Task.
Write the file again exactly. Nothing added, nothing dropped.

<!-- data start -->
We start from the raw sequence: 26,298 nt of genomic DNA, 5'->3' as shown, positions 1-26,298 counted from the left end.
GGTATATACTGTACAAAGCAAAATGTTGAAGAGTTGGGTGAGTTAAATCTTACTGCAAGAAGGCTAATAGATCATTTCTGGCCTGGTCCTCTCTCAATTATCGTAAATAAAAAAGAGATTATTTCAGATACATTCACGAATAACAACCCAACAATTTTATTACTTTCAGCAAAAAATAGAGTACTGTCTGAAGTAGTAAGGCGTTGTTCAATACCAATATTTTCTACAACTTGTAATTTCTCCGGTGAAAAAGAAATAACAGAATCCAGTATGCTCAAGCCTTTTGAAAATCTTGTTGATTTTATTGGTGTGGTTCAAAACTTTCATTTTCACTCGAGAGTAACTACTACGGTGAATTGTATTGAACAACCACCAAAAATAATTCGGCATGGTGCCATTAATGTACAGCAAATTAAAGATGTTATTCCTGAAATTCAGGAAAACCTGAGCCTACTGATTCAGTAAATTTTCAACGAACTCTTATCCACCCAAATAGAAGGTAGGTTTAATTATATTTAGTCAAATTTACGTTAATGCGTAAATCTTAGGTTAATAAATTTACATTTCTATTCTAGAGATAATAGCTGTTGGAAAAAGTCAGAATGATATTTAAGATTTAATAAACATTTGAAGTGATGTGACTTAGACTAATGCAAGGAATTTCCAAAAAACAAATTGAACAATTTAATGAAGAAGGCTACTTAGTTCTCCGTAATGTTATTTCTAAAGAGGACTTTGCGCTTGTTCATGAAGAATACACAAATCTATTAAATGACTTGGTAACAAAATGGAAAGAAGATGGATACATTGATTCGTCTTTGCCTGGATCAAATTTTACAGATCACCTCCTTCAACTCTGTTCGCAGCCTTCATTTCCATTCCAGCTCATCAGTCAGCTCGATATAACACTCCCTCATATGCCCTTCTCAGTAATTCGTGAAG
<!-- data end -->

We start from the raw sequence: 26,298 nt of genomic DNA, 5'->3' as shown, positions 1-26,298 counted from the left end.
GGTATATACTGTACAAAGCAAAATGTTGAAGAGTTGGGTGAGTTAAATCTTACTGCAAGAAGGCTAATAGATCATTTCTGGCCTGGTCCTCTCTCAATTATCGTAAATAAAAAAGAGATTATTTCAGATACATTCACGAATAACAACCCAACAATTTTATTACTTTCAGCAAAAAATAGAGTACTGTCTGAAGTAGTAAGGCGTTGTTCAATACCAATATTTTCTACAACTTGTAATTTCTCCGGTGAAAAAGAAATAACAGAATCCAGTATGCTCAAGCCTTTTGAAAATCTTGTTGATTTTATTGGTGTGGTTCAAAACTTTCATTTTCACTCGAGAGTAACTACTACGGTGAATTGTATTGAACAACCACCAAAAATAATTCGGCATGGTGCCATTAATGTACAGCAAATTAAAGATGTTATTCCTGAAATTCAGGAAAACCTGAGCCTACTGATTCAGTAAATTTTCAACGAACTCTTATCCACCCAAATAGAAGGTAGGTTTAATTATATTTAGTCAAATTTACGTTAATGCGTAAATCTTAGGTTAATAAATTTACATTTCTATTCTAGAGATAATAGCTGTTGGAAAAAGTCAGAATGATATTTAAGATTTAATAAACATTTGAAGTGATGTGACTTAGACTAATGCAAGGAATTTCCAAAAAACAAATTGAACAATTTAATGAAGAAGGCTACTTAGTTCTCCGTAATGTTATTTCTAAAGAGGACTTTGCGCTTGTTCATGAAGAATACACAAATCTATTAAATGACTTGGTAACAAAATGGAAAGAAGATGGATACATTGATTCGTCTTTGCCTGGATCAAATTTTACAGATCACCTCCTTCAACTCTGTTCGCAGCCTTCATTTCCATTCCAGCTCATCAGTCAGCTCGATATAACACTCCCTCATATGCCCTTCTCAGTAATTCGTGAAG